Bauls, the rural minstrels who sing songs of transformation, are a socio-economically and politico-religiously marginalized cultural population from rural Bengal (both from eastern and north-eastern, India and from Bangladesh). They identify themselves outside of any organized religion or established caste system in India, and therefore are constituted at the margins of contemporary global South. Voicing through their songs and narratives of emancipation, they interrogate and criticize material and symbolic inequalities and injustices such as discrimination and intolerance (including class and caste hierarchies, and other forms of disparities) perpetuated by hegemonic authorities and religious institutions. Embracing a critical communication lens, this paper pays attention to material and discursive marginalization of Bauls and Fakirs, foregrounding voice as an anchor to communicative interrogation of structural and cultural inequalities. Through voice, Bauls and Fakirs foreground reflexive spiritual and humane practices that raise societal consciousness and cultivate polymorphic possibilities.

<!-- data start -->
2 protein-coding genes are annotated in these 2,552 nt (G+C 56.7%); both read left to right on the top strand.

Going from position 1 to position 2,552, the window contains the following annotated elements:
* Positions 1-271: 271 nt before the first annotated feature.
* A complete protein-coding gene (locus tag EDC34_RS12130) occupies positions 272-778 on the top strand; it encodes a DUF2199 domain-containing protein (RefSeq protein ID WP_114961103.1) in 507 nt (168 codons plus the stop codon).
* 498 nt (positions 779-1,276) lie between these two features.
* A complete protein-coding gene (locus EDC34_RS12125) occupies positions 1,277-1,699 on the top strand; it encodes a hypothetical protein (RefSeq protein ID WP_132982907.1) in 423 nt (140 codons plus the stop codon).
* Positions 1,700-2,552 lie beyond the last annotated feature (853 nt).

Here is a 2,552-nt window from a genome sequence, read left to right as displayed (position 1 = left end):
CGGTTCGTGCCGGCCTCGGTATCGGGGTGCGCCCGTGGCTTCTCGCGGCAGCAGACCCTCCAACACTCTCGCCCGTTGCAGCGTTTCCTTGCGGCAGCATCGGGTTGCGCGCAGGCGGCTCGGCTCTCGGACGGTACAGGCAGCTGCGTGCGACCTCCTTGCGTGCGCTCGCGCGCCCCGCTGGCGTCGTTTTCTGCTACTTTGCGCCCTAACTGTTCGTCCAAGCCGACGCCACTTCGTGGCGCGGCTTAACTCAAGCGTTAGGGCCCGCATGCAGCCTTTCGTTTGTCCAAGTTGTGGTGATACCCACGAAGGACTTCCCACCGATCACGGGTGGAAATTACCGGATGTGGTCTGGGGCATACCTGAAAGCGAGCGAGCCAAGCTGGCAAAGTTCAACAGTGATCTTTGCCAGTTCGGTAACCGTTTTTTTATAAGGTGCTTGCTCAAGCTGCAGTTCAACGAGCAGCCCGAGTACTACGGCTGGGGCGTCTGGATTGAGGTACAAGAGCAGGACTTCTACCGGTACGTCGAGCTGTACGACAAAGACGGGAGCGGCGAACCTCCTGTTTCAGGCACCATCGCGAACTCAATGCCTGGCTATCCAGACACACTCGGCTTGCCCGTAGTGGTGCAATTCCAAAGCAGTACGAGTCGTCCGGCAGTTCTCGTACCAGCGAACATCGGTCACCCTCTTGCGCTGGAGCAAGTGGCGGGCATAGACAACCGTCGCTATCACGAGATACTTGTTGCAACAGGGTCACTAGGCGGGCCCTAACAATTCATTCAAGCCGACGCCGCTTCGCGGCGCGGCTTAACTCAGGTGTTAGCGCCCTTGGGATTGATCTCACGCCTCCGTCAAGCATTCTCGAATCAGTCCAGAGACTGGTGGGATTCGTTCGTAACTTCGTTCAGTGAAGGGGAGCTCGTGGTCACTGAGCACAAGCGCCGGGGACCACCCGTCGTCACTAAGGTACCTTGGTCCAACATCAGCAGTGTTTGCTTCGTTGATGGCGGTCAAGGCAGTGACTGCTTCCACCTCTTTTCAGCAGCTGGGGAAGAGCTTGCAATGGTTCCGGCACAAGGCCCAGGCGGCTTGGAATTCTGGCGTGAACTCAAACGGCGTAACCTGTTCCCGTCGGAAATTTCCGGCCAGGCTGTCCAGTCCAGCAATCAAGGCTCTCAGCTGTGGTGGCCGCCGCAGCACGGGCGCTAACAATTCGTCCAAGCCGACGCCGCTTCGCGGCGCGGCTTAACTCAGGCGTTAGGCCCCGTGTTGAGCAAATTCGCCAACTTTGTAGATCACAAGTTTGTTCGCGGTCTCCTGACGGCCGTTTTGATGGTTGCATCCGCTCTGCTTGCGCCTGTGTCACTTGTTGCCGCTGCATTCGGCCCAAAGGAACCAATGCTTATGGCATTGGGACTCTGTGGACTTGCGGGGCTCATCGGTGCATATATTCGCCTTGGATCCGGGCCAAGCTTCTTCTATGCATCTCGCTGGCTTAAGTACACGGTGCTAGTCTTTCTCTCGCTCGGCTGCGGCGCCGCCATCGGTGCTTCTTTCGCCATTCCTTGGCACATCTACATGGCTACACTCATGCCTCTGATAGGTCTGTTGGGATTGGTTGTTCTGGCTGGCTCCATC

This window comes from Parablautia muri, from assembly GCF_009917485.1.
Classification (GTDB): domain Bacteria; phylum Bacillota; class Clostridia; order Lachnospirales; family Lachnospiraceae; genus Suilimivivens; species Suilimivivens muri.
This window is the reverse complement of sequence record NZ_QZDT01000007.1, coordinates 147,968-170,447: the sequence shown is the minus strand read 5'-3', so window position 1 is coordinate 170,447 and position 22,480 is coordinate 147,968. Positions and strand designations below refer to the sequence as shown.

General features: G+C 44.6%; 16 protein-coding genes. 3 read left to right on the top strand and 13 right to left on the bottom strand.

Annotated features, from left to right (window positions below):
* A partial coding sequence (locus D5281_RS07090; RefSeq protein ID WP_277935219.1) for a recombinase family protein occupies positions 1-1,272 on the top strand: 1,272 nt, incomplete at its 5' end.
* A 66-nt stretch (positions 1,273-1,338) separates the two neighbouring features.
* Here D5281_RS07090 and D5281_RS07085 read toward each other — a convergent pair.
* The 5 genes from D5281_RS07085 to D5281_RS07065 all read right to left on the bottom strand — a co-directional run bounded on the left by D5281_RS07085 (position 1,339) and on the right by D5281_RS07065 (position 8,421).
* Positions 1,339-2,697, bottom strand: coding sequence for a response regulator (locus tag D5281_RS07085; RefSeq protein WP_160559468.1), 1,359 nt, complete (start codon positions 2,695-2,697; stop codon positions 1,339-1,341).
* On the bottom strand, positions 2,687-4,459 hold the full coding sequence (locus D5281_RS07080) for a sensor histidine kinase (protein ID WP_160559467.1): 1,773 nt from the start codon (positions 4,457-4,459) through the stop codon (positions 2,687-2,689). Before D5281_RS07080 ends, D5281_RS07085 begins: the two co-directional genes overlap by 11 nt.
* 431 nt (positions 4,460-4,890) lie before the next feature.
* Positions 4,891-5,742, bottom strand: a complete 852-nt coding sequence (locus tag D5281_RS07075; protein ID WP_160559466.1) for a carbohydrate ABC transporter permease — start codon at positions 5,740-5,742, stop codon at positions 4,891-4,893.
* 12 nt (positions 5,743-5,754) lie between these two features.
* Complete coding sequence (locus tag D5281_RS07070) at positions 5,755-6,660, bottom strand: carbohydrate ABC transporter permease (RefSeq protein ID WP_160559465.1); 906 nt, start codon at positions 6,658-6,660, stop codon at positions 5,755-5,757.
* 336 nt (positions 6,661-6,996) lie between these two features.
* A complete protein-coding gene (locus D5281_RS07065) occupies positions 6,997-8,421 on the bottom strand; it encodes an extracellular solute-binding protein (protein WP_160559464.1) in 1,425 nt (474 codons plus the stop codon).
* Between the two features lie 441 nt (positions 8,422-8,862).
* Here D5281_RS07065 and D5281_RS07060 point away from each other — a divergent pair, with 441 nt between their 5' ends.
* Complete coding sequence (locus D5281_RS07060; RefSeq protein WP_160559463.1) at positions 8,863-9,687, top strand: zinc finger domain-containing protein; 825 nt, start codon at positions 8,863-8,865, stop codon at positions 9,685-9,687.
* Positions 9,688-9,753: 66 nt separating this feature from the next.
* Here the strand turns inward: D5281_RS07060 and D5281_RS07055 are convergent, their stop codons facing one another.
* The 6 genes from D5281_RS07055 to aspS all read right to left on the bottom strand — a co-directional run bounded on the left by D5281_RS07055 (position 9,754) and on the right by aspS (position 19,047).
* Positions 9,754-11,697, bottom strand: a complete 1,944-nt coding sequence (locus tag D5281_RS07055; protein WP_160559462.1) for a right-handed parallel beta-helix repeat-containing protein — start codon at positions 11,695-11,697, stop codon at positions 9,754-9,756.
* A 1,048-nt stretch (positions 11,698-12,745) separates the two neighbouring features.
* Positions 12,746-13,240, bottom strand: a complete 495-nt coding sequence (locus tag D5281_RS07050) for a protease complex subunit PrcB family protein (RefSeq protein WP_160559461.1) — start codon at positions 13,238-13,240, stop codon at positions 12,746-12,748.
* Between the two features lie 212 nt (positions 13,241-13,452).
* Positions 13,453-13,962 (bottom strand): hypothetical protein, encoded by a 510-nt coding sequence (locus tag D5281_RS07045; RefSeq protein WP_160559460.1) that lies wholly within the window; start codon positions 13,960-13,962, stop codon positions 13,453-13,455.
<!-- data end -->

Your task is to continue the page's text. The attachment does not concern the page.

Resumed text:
ASJC Scopus subject areas
- Religious studies